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Registering your design

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Registering your design

Following the Trunki decision, as we covered in our earlier blog post, the Intellectual Property Office (IPO) has released new guidance about the use of representations when filing registered design applications. Here are the key things you need to know…

Before you make an application

It’s up to you, as the applicant, to use your discretion when choosing an appropriate representation in terms of which will be accurate, as well as the most effective. Most representations under the Registered Design Rules 2006 are a combination of photographs of Computer Aided Designs (CAD) or pencil drawings.

The key points identified in the guide are:

  • The applicant can now decide on the most appropriate representation of their design
  • Proctor & Gamble v Reckitt Benckiser [2007] confirms it’s still advisable to use line drawings when representing shape alone - they’re the preferred representation for shape
  • The Court may consider a line drawing to register both shape and minimalist ornamentation
  • The protection should be defined as clearly as possible where an application is made, to protect the shape only. This can include written limitations and disclaimers
  • CAD drawings shouldn’t be disregarded as a useful form of representations and their use shouldn’t be discouraged. However, applicants should consider that shading and light might represent shape and other elements, such as surface decoration. As such, applicants should consider, when looking to only protect the shape, using simple line drawings without the inclusion of any tone, colour, decoration or indication as to any other visible surface features.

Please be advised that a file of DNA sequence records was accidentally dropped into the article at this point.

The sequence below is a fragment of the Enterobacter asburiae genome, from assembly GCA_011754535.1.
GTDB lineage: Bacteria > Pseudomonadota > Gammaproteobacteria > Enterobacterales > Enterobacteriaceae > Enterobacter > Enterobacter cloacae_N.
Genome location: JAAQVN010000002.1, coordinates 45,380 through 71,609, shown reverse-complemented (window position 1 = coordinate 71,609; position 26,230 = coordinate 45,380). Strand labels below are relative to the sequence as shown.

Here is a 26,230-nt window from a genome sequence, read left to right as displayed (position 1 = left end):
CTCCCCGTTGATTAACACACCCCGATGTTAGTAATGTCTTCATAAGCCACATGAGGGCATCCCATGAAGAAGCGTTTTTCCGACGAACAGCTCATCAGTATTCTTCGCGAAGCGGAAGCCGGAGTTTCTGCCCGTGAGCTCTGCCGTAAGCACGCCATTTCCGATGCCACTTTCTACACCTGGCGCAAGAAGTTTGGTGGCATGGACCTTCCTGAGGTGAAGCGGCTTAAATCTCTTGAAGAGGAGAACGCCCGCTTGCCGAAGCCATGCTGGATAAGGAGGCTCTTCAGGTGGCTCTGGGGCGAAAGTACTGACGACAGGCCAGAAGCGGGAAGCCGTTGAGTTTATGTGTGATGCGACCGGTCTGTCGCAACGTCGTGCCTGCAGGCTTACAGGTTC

• Where applicants are making a single application, no combination of formats should be used. If a combination of formats are filed in a single application, there will be an objection raised.
  • Where applicants are uncertain of which way to represent their design, they may use the multiple application route. This, unlike a single application, allows them to submit different representations of the design. Plus, it’s more cost-effective than submitting numerous single applications.
  • Rather than by reference to the type or format used, the design protection is likely to be assessed by reference to features disclosed in the representation.

If you’re an applicant, you should consider the above points when deciding on which method you’re going to use for representations, and what the Court will review when a registered design and an alleged infringing product are compared.

You should also bear in mind that designs are likely to be scrutinised to determine whether they’re novel. This is due to designs not having to show they’re novel when they’re being registered. In this respect, designs, especially where represented by pencil drawings, are more likely to be at risk of creating the same impression. Had the later registered design in the Trunki case been a pencil drawing rather than CAD, there would potentially have been a greater risk of a successful invalidation of the registration.

If you’d like advice about filing a registered design application, please contact us on 01604 828 282 or send us a message via our online service.

Image courtesy of 123rf.com

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